10 Tips for Swimming with Whales in Tonga© TongaPocketGuide.com
10 Tips for Swimming with Whales in Tonga

10 Tips for a BETTER Whale Swim in Tonga

© TongaPocketGuide.com

Advice for Having the Best Whale Swim in Tonga

Swimming with humpback whales is a life-changing experience and one of the main reasons many of us travel to the islands of Tonga. However, whales are wild animals whose behaviour can’t be controlled while whale swimming tours also want to keep disturbance to a minimum. For these reasons, a successful whale swim in Tonga is never a guarantee. To minimise the risk of leaving Tonga with a whale-sized hole in your heart, we have a few tips for a better whale swim in Tonga. Check out our whale tour-enhancing tips!

Plus, for more essential whale swimming advice, don’t miss The Guide to Whale Swimming in Tonga.

1. Tonga’s Island Groups Have Slightly Different Whale Seasons

First things first, if you want to swim with whales in Tonga, you need to visit at the right time. In general, the whale season in Tonga is between July and October, but the season is slightly shorter in the island groups of Ha’apai and Vava’u whose season is from mid-July to mid-October. ‘Eua, on the other hand, has a season that often extends into November. So check out the whale season for each island group in our guide, When is the Whale Season in Tonga?

10 Tips for Swimming with Whales in Tonga(c) tongapocketguide.com

2. Book Multiple Whale Tours

An important thing to know about whale swimming tours is that having an awesome swim with a whale is never a guarantee. No two tours are the same, so we recommend booking at least two whale swimming tours during your visit to Tonga to increase your chances of a successful swim with whales. While it is pricey, you might just think it’s worth it – it’s not every day that you’re in a country where it’s possible to swim with whales! Some operators offer multi-day packages which are cheaper than booking tours individually. Speaking of tours, take a look at some of our top picks in the 10 Best Whale Swim Tours in Tonga.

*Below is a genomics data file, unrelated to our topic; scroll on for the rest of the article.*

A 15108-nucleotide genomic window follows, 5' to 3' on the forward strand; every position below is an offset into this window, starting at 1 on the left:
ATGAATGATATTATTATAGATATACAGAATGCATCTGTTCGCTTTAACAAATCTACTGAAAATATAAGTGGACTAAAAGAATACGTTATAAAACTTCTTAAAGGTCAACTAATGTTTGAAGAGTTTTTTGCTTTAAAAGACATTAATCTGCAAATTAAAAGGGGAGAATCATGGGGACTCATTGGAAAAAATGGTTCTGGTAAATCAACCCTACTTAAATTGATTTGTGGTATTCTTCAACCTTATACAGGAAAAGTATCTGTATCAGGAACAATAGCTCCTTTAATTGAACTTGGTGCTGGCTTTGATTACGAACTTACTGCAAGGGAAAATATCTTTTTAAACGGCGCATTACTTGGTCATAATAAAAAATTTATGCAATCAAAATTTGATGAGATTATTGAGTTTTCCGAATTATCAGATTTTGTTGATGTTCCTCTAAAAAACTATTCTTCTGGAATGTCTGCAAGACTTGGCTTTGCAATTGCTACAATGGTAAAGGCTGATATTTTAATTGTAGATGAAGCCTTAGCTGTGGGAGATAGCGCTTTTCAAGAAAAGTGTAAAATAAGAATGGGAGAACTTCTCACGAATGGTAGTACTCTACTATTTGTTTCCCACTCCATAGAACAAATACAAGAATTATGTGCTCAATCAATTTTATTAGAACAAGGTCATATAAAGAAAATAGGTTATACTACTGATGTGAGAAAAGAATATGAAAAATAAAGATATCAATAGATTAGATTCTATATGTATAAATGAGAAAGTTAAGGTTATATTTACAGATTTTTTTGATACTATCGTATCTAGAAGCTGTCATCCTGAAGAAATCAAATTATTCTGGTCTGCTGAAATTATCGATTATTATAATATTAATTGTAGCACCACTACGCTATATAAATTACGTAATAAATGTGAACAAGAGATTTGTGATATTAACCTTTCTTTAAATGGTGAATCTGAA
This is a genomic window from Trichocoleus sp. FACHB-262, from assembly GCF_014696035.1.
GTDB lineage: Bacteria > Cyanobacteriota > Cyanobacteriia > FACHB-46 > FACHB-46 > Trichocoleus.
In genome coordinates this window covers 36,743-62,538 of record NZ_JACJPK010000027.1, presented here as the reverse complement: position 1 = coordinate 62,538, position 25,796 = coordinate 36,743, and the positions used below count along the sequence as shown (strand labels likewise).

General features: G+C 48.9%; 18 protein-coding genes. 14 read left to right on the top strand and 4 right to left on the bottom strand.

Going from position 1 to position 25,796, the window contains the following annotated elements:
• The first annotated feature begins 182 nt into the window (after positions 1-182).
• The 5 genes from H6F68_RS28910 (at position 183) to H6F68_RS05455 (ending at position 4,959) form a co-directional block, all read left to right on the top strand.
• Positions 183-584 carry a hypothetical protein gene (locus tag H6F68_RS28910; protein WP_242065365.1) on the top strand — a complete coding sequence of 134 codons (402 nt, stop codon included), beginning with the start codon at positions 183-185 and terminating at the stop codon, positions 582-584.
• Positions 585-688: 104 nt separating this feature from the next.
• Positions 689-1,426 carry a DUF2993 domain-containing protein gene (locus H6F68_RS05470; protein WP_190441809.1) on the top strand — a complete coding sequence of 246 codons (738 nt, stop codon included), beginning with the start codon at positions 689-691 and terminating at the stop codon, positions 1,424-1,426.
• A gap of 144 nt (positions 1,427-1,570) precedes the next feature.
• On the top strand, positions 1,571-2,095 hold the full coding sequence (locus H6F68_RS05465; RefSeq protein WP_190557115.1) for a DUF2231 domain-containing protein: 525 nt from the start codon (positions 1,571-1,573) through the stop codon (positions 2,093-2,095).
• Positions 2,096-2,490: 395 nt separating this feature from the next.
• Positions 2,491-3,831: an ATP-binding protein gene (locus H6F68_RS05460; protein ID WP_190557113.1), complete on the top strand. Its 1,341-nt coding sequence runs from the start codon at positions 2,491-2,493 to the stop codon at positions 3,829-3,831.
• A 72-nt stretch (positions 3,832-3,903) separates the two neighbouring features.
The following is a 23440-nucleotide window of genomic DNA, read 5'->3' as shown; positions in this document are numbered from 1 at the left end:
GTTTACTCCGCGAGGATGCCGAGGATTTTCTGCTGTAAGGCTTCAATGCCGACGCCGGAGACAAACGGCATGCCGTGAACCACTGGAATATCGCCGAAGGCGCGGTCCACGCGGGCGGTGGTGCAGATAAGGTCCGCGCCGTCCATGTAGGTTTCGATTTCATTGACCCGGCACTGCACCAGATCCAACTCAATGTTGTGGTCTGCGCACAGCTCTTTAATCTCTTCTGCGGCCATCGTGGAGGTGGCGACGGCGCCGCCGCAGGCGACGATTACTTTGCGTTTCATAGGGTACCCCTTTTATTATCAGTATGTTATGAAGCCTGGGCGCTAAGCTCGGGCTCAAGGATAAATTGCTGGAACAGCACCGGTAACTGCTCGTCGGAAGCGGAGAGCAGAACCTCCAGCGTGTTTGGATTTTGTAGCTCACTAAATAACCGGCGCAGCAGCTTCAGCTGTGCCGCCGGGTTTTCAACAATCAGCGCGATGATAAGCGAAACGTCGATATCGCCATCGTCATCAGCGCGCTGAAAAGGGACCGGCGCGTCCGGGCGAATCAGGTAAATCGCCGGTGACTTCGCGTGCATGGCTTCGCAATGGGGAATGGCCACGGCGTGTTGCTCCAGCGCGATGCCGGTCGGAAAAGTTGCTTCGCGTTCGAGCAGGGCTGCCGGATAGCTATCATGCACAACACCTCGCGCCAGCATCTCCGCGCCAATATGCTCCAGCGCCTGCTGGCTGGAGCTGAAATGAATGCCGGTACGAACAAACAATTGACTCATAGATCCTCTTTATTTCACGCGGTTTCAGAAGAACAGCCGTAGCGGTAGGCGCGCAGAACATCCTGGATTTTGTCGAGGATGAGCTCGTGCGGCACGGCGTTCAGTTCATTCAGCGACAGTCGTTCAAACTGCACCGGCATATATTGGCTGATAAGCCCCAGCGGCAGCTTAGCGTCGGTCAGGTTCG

10 Tips for Swimming with Whales in Tonga(c) tongapocketguide.com

3. Try to Swim with Whales Later in the Season

If you’re looking for the prime time to swim with whales, then consider doing a whale tour later in the whale season – say September and October. This is when calves are often old enough to be inquisitive with swimmers, as well as when whale mothers (cows) are more relaxed to have swimmers nearby, often resulting in an incredibly fun whale swimming experience! This is a tip we picked up from one of Tonga’s whale guides, whom we interviewed in the 10 Photos That Will Make You Want to Swim with Whales in Tonga Now.

10 Tips for Swimming with Whales in Tonga(c) Tonga Ministry of Tourism

4. Choose the Right Island Group to Swim with Whales for You

Contrary to popular belief that you can only swim with whales in the island group of Vava’u, you can, in fact, swim with whales in Tongatapu, ‘Eua and Ha’apai too! What’s more, it could be argued that Vava’u isn’t even the best island group for swimming with whales… So before you pay for that extra plane ticket to get there, consider all of your options first. To make things easier for you, we have a whole guide complete with pros-and-cons lists on The Best Place to Swim with Whales in Tonga.

10 Tips for Swimming with Whales in Tonga(c) tongapocketguide.com

5. Take Seasickness Tablets (or Your Preferred Remedy)

Whale swimming almost always involves being in a small boat on the open water. Even if you don’t usually get seasick, bobbing around in these small boats when a swell comes in can take you by surprise, so we strongly recommend taking a seasickness pill (or your preferred remedy) an hour before getting on the boat. Then take some extras with you in your day pack in case you get the gippies during your trip.

10 Tips for Swimming with Whales in Tonga© TongaPocketGuide.com

6. Take a Warm Layer for After Your Swim